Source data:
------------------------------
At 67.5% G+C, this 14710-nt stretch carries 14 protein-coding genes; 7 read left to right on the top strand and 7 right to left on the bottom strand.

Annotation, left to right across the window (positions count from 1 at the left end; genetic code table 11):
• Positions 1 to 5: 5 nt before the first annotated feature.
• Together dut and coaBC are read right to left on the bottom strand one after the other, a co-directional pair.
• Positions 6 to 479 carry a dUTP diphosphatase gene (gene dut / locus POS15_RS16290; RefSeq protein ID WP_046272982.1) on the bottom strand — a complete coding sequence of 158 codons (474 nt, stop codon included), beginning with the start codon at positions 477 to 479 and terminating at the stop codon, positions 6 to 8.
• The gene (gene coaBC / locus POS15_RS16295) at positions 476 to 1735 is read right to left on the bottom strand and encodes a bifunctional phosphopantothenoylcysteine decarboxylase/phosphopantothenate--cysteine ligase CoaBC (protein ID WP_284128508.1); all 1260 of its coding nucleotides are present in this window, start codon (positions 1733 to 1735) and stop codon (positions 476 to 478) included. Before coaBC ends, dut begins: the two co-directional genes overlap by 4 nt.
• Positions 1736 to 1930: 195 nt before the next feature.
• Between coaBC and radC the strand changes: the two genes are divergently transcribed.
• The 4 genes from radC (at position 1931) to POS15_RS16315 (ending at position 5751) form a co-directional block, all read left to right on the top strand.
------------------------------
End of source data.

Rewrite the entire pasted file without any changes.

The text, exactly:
At 67.5% G+C, this 14710-nt stretch carries 14 protein-coding genes; 7 read left to right on the top strand and 7 right to left on the bottom strand.

Annotation, left to right across the window (positions count from 1 at the left end; genetic code table 11):
• Positions 1 to 5: 5 nt before the first annotated feature.
• Together dut and coaBC are read right to left on the bottom strand one after the other, a co-directional pair.
• Positions 6 to 479 carry a dUTP diphosphatase gene (gene dut / locus POS15_RS16290; RefSeq protein ID WP_046272982.1) on the bottom strand — a complete coding sequence of 158 codons (474 nt, stop codon included), beginning with the start codon at positions 477 to 479 and terminating at the stop codon, positions 6 to 8.
• The gene (gene coaBC / locus POS15_RS16295) at positions 476 to 1735 is read right to left on the bottom strand and encodes a bifunctional phosphopantothenoylcysteine decarboxylase/phosphopantothenate--cysteine ligase CoaBC (protein ID WP_284128508.1); all 1260 of its coding nucleotides are present in this window, start codon (positions 1733 to 1735) and stop codon (positions 476 to 478) included. Before coaBC ends, dut begins: the two co-directional genes overlap by 4 nt.
• Positions 1736 to 1930: 195 nt before the next feature.
• Between coaBC and radC the strand changes: the two genes are divergently transcribed.
• The 4 genes from radC (at position 1931) to POS15_RS16315 (ending at position 5751) form a co-directional block, all read left to right on the top strand.